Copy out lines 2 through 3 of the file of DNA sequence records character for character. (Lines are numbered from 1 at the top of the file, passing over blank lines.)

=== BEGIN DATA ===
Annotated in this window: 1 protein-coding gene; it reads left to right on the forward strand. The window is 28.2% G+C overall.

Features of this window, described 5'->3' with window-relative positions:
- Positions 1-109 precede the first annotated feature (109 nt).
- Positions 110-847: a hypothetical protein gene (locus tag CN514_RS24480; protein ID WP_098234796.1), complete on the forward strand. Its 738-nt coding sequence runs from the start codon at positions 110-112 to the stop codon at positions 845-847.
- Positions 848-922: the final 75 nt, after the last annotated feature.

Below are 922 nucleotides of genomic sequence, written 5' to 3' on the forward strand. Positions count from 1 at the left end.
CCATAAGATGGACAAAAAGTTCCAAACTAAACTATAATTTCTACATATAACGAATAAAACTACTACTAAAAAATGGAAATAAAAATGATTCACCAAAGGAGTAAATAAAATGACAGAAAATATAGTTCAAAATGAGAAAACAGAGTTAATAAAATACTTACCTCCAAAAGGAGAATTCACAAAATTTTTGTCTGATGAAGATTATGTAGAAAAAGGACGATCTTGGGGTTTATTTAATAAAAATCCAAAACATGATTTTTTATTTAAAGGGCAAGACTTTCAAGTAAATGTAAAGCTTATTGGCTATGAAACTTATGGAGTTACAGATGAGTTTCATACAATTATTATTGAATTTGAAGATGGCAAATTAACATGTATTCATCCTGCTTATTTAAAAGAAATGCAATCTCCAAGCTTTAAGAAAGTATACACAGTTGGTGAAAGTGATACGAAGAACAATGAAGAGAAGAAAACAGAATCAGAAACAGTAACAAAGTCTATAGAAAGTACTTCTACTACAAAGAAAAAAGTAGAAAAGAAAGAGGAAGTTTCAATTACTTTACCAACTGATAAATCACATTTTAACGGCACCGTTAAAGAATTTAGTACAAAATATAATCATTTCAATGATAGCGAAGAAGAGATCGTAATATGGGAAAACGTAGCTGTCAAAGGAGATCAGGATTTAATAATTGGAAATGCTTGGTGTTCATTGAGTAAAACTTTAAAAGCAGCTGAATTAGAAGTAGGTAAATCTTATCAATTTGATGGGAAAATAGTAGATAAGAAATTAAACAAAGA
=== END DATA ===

Features of this window, described 5'->3' with window-relative positions:
- Positions 1-109 precede the first annotated feature (109 nt).